Conversations For Transformation: Essays Inspired By The Ideas Of Werner Erhard

Conversations For Transformation

Essays By Laurence Platt

Inspired By The Ideas Of Werner Erhard

And More


The Antithesis Of Resignation

Jacuzzi Vineyards, Sonoma Valley, California, USA

September 2, 2009



This essay, The Antithesis Of Resignation, was conceived at the same time as I am indebted to Mark Spirtos who inspired this conversation.



I've finally figured it out. I've been living in the question "Is there such a thing  as possibility?". Or, said another way, "In my life is there possibility?  ie does possibility exist? And if it does, is its nature permanent? ie does it last?".

This is what I've come to: when I wake up in the morning, I wake up into a world of no possibility.

Now ... if you heard resignation  in what I just said, if you heard me saying I'm resigned, you didn't get it. Neither is there one trace of negativity or pessimism in what I just said. Rather, waking up into a world of no possibility is the empowering truth  for my life. And except for the fact that I haven't asked you and every one of the other seven billion people alive today, I'd be willing to bet that's also how you and everyone else wakes up in the morning: into a world devoid  of possibility.

Why is that? On what basis can I make such a grandiose, sweeping generalization? Furthermore, on what basis can I assert there's no resignation, no negativity, and no pessimism in saying I wake up in the morning into a world of no possibility?

The basis of my assertion is if you wake up into possibility, then whatever it is, it's not possibility you're waking up into. It may be anticipation you're waking up with - but it's not possibility you're waking up into. It may be a positive attitude  you're waking up with - but it's not possibility you're waking up into. It may be hope or optimism  you're waking up with - but it's not possibility you're waking up into.

Possibility is an invented  space. It comes to be only inasmuch as I create it ie only inasmuch as I invent it coming to be. Unless I invent possibility, it's simply not there. Possibility goeswith  being invented (as Alan Watts may have said). If that's a given  (and for this  conversation it is) then it's true the world you and I wake up into in the morning is devoid of possibility. Possibility doesn't exist out there  in the world. Possibility is always and only mine for the inventing. Possibility is always and only mine for the calling forth. It's always and only mine for the granting to be.

The next cut, the next take  on the invention of possibility is this: if you invent possibility then let it be without ongoingly re-inventing it ie without inventing it again, it disappears. Sorry about that, but that's the way it is. Man! I wish it weren't this way. Sometimes I wish I could invent possibility only once, invent it really well, then leave it alone and have it always be there permanently, a full tank of gas  which, once filled, always stays full, always driving my life, never needing topping off or refilling ever again. When I get stuck in that rut of wishful thinking, I remind myself it's not only naïve - it's actually irresponsible too.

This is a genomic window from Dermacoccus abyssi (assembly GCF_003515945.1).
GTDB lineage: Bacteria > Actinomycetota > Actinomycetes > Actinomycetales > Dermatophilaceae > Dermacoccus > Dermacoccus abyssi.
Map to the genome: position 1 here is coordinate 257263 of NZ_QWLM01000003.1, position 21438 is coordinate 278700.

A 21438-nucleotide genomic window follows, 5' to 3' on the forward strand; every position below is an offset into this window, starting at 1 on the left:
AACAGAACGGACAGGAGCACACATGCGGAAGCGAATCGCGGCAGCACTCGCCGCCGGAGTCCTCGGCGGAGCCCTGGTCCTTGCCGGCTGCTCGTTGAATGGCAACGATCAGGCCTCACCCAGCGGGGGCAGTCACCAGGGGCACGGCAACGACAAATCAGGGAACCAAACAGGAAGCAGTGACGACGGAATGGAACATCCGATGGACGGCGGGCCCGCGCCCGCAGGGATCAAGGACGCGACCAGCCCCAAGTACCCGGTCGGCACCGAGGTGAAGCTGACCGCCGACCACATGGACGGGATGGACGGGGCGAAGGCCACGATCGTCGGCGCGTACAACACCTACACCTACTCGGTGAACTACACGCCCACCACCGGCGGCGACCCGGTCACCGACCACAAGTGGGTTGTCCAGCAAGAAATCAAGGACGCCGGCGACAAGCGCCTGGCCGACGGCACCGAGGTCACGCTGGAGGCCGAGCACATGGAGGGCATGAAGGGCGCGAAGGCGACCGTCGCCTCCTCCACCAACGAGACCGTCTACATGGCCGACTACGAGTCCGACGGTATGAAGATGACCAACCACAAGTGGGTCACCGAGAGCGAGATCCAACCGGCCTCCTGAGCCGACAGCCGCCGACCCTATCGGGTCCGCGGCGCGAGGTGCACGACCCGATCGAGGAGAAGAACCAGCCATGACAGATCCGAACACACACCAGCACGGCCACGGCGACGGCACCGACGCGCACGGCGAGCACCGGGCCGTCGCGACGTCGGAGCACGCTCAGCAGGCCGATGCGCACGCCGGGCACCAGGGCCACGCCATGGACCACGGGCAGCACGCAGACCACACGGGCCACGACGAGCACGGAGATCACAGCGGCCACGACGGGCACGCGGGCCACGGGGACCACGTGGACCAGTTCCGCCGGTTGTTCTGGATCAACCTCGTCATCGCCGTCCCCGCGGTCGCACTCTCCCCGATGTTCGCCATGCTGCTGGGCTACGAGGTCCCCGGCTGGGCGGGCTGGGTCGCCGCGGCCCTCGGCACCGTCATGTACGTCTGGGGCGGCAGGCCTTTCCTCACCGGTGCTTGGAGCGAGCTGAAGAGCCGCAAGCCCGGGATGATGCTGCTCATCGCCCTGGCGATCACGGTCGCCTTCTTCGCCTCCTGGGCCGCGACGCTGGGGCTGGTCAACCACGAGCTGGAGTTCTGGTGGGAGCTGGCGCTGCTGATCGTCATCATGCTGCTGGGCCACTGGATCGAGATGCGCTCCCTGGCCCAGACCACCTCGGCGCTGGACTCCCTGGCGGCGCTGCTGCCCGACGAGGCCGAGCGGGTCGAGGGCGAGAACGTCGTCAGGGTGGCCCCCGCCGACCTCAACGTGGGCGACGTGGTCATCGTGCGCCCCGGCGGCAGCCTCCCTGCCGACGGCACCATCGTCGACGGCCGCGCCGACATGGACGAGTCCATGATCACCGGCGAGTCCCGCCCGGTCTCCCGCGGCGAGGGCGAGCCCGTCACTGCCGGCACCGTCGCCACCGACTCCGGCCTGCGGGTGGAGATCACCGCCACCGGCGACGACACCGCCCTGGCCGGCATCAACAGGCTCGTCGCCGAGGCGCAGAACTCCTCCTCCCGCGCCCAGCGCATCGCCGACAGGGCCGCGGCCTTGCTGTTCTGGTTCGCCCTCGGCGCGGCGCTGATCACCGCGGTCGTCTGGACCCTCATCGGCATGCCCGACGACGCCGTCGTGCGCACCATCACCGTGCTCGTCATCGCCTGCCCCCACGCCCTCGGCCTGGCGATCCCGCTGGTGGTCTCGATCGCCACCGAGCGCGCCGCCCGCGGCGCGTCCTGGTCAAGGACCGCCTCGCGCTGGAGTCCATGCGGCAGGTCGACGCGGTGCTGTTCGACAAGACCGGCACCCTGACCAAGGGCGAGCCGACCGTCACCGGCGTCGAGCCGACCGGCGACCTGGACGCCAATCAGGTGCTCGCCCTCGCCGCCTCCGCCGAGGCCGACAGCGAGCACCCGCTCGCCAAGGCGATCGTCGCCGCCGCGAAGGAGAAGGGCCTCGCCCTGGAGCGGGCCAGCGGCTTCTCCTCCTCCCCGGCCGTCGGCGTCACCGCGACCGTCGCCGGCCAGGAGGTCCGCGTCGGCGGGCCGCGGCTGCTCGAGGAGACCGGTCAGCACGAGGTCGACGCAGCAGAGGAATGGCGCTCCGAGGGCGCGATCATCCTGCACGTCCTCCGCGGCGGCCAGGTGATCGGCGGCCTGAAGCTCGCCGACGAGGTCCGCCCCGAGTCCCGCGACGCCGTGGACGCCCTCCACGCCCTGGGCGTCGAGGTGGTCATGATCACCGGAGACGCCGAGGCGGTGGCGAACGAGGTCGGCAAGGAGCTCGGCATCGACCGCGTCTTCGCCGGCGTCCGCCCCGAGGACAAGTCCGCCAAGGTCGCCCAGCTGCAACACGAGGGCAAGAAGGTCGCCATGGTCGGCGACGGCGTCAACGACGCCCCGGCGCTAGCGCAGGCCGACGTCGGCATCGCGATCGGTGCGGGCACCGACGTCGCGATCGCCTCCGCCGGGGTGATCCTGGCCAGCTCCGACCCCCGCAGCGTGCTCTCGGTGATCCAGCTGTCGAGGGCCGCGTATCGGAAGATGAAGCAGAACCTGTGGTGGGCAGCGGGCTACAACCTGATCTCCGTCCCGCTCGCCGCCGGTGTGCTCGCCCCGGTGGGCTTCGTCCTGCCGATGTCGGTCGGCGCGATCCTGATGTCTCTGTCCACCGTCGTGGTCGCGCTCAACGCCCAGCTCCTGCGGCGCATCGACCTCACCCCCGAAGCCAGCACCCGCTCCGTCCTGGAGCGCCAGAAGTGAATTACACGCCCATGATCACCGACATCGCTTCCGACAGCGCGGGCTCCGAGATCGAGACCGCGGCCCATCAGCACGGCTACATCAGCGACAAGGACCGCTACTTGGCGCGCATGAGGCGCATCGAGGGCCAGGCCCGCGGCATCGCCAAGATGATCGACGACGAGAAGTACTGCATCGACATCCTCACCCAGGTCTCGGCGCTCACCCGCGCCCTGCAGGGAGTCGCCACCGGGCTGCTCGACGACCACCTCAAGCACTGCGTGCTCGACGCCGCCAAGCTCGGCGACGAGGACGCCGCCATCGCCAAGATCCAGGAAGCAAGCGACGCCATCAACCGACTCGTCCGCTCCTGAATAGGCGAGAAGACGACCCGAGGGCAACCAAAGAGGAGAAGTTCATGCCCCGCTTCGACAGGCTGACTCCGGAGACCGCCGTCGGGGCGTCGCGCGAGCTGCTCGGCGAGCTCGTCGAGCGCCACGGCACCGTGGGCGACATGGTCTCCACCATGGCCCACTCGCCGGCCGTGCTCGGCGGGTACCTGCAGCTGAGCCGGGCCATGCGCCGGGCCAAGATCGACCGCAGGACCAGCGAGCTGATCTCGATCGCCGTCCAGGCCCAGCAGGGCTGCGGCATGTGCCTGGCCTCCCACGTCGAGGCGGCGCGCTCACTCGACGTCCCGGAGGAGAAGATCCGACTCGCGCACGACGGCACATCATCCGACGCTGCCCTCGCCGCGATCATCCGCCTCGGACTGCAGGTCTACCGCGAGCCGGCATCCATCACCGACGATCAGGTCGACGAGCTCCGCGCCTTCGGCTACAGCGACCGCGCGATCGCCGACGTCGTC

So what, then, is the space I wake up into if it isn't the space of possibility? The space I wake up into is the space of the possibility of possibility itself. It's always possible I can invent possibility. But possibility doesn't appear by itself, and it doesn't persist  once invented, by itself. And it doesn't exist by itself out there  in the world. For all intents and purposes there's no such thing  as possibility out there  in the world. If I don't invent it, there's simply no such thing. And if I don't re-invent it, it disappears, it doesn't persist, it's not permanent.

There's no resting on laurels  either in this regard. Inherent in any great act of inventing possibility is the potential for it to be the last  great act of inventing possibility. Possibility, once invented, doesn't persist. Possibility, once invented, immediately starts disappearing. Eventually it disappears entirely unless it's kept in existence by being re-invented ongoingly. In other words, possibility has a short half life. It's more than that actually. You could say if you invented possibility once and it lasted forever, whatever it was you invented wasn't possibility. The very nature of possibility requires you invent it again and again and again over and over and over ... again and again and again ... and then some more.

Once you get it, the possibility of possibility itself  will keep you up late at night and drive you out of bed early in the morning. I assert it's the opportunity to invent possibility  which is at the heart of what it really is to be a human being. With it, it's an extraordinary life. Without it, if you tell the truth about it, frankly it's not even worth being human. Without it, the best  it gets is living life like a robotic automaton, like a stimulus / response no choice  machine, like a cuckoo clock gonging and cuckoo-ing with clockwork until its spring runs slowly, inevitably, and inexorably down. Without it, if you tell the truth about it, it's just not worth it, it's just going through the motions, it's just getting by. In fact, if you really  tell the truth about it, without it you're sleepwalking  your way, resigned, through life.

Waking up in the morning into the possibility of possibility itself  is the antithesis of resignation.



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